Navigation Links
Early exposure to insecticides gives amphibians higher tolerance later
Date:7/29/2013

PITTSBURGH -- Amphibians exposed to insecticides early in lifeeven those not yet hatchedhave a higher tolerance to those same insecticides later in life, according to a recent University of Pittsburgh study.

Published in Evolutionary Applications, the Pitt study found that wood frog populations residing farther from agricultural fields are not very tolerant to a particular type of insecticide, but they can become more tolerant with early exposure.

"This is the first study to show that tadpole tolerance to insecticides can be influenced by exposure to insecticides extremely early on in lifein this case, as early as the embryonic stage," said study principal investigator Rick Relyea, Pitt professor of biological sciences within the Kenneth P. Dietrich School of Arts and Sciences and director of the University's Pymatuning Laboratory of Ecology.

"Amphibian populations are declining worldwide, and pesticides and insecticides are one hypothesized cause," said Jessica Hua, lead author of the paper and a PhD candidate studying biological sciences in Relyea's laboratory. "So this discovery has promising implications for the persistence of amphibian populations."

The Pitt teamwhich also included Nathan Morehouse, Pitt assistant professor of biological sciencesexamined three potential factors that might allow larval wood frogs to have a high tolerance to the insecticide: the concentration of the initial insecticide exposure, the timing of the exposure, and the population's history of exposure. They chose to work with carbaryl, a popular household insecticide that also is used for malaria prevention.

The researchers conducted experiments with both embryos and hatchlings that were collected as newly laid eggs from four Pennsylvania pondstwo near agricultural fields and two farther away. Both embryos and hatchlings from all four environs were first exposed to a low, nonlethal concentration of the insecticide. Later, they exposed the same individuals to a lethal concentration of the insecticide at the tadpole stage and measured the tadpoles' mortality rates over the course of several weeks.

Next, the team wanted to observe whether insecticide tolerance played a role in the frogs' acetylcholinesterase (AChE), a key enzyme in the nervous system of animals. Carbaryl is known to bind itself to this AChE enzyme in frogs, causing their nervous systems to slow. The Pitt team measured the concentration of total tadpole AChE in a sample of tadpole bodies, finding that low exposure levels of carbaryl stimulated the tadpoles to produce greater amounts of the enzymemaking them more tolerant to the insecticide later in life.

The team is now examining whether exposure to an insecticide early in life can make amphibians more tolerant to other insecticides.

"In other words, we are asking if a tolerance to one insecticide can convey cross tolerance to other insecticides that affect the nervous system similarly," said Hua.


'/>"/>

Contact: B. Rose Huber
rhuber@pitt.edu
412-624-4356
University of Pittsburgh
Source:Eurekalert

Related biology news :

1. Antiepileptic drug use while pregnant impacts early child development
2. Early life and in utero factors found to influence testicular function in adulthood
3. Light and nanoprobes detect early signs of infection
4. New data on islet autoantibodies in young children defines early type 1 diabetes development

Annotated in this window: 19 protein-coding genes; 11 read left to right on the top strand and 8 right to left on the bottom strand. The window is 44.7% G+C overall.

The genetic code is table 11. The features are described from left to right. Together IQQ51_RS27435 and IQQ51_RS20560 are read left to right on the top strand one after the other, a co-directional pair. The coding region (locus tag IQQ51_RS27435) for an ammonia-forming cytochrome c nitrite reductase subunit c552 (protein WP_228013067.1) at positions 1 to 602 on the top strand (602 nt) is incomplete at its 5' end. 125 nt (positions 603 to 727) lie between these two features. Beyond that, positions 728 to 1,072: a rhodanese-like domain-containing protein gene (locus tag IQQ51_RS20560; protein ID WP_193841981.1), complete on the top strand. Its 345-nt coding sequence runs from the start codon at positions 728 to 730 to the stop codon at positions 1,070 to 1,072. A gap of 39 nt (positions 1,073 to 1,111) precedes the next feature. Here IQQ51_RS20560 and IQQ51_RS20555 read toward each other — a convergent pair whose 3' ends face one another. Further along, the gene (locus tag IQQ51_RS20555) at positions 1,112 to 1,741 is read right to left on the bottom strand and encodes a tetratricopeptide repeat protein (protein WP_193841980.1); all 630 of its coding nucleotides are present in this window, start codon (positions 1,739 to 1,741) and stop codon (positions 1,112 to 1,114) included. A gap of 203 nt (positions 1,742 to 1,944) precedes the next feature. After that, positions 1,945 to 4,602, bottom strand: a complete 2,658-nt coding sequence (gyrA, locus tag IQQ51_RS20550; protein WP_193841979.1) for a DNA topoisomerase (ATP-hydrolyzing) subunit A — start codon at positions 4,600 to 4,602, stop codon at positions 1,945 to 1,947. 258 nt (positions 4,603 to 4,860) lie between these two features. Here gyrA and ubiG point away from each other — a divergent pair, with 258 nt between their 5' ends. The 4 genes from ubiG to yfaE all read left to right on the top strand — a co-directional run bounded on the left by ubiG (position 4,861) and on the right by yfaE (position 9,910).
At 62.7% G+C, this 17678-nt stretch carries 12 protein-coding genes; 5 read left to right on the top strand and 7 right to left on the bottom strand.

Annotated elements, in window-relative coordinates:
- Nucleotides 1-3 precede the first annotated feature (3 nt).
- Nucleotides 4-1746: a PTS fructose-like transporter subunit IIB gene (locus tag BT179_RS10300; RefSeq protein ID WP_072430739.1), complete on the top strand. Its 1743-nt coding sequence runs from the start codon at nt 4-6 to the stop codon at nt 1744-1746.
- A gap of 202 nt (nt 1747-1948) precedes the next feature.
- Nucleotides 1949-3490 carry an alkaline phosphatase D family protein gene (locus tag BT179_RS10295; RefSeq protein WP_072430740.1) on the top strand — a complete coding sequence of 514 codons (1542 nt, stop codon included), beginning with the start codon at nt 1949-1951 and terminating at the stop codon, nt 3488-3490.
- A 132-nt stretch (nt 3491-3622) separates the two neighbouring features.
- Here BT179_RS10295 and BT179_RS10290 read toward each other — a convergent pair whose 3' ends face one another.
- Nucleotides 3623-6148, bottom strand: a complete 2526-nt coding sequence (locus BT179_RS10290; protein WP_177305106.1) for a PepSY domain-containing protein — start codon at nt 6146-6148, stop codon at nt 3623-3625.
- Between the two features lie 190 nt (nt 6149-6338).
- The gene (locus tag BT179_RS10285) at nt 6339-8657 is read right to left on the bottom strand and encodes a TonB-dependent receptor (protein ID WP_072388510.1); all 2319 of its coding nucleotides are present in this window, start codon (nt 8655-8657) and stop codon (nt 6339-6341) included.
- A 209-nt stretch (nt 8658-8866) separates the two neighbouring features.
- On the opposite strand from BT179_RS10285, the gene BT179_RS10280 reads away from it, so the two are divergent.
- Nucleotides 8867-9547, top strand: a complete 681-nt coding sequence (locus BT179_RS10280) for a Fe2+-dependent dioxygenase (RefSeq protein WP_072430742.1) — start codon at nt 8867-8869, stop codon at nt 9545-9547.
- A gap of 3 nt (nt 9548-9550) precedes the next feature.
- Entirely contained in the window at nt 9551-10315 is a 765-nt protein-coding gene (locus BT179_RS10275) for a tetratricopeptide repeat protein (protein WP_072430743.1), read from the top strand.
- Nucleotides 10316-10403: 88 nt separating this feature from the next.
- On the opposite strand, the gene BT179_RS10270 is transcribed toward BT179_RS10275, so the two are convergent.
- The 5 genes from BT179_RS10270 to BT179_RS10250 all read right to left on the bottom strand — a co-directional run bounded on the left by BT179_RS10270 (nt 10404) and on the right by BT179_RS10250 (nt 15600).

5. Pearly perfection
6. Herbal extract boosts fruit fly lifespan by nearly 25 percent, UCI study finds
7. NIH awards UCI $10 million to study early-life origins of adolescent mental disorders
8. Early exposure to bisphenol A might damage the enamel of teeth
9. Autism discovery paves way for early blood test and therapeutic options
10. Turning point for early human diets occurred 3.5 million years ago
11. JCI early table of contents for May 24, 2013
Post Your Comments:
*Name:
*Comment:
*Email:
(Date:4/6/2017)... -- Forecasts by Product Type (EAC), Biometrics, ... (Transportation & Logistics, Government & Public Sector, Utilities / ... Facility, Nuclear Power), Industrial, Retail, Business Organisation (BFSI), Hospitality ... looking for a definitive report on the $27.9bn Access ... ...
(Date:4/4/2017)... YORK , April 4, 2017   EyeLock ... today announced that the United States Patent and Trademark ... patent broadly covers the linking of an iris image ... same transaction) and represents the company,s 45 th ... latest patent is very timely given the multi-modal biometric ...
(Date:3/30/2017)... 30, 2017 Trends, opportunities and forecast in ... by technology (fingerprint, AFIS, iris recognition, facial recognition, hand ... by end use industry (government and law enforcement, commercial ... banking, and others), and by region ( North ... Asia Pacific , and the Rest of ...
Breaking Biology News(10 mins):
(Date:10/12/2017)... ... October 12, 2017 , ... ... multicenter, prospective clinical study that demonstrates the accuracy of the FebriDx® test, ... clinically significant acute bacterial and viral respiratory tract infections by testing the ...
(Date:10/12/2017)... ... ... AMRI, a global contract research, development and manufacturing organization ... quality of life, will now be offering its impurity solutions as a stand-alone ... for all new drug products, including the finalization of ICH M7 earlier this ...
(Date:10/11/2017)... , ... October 11, 2017 , ... ... President Andi Purple announced Dr. Suneel I. Sheikh, the co-founder, CEO and ... Labs ), Inc. has been selected for membership in ARCS Alumni Hall ...
(Date:10/11/2017)... ... ... eye wash is a basic first aid supply for any work environment, but most personal ... rinse first if a dangerous substance enters both eyes? It’s one less decision, and likely ... dual eye piece. , “Whether its dirt and debris, or an acid or alkali, getting ...
Breaking Biology Technology: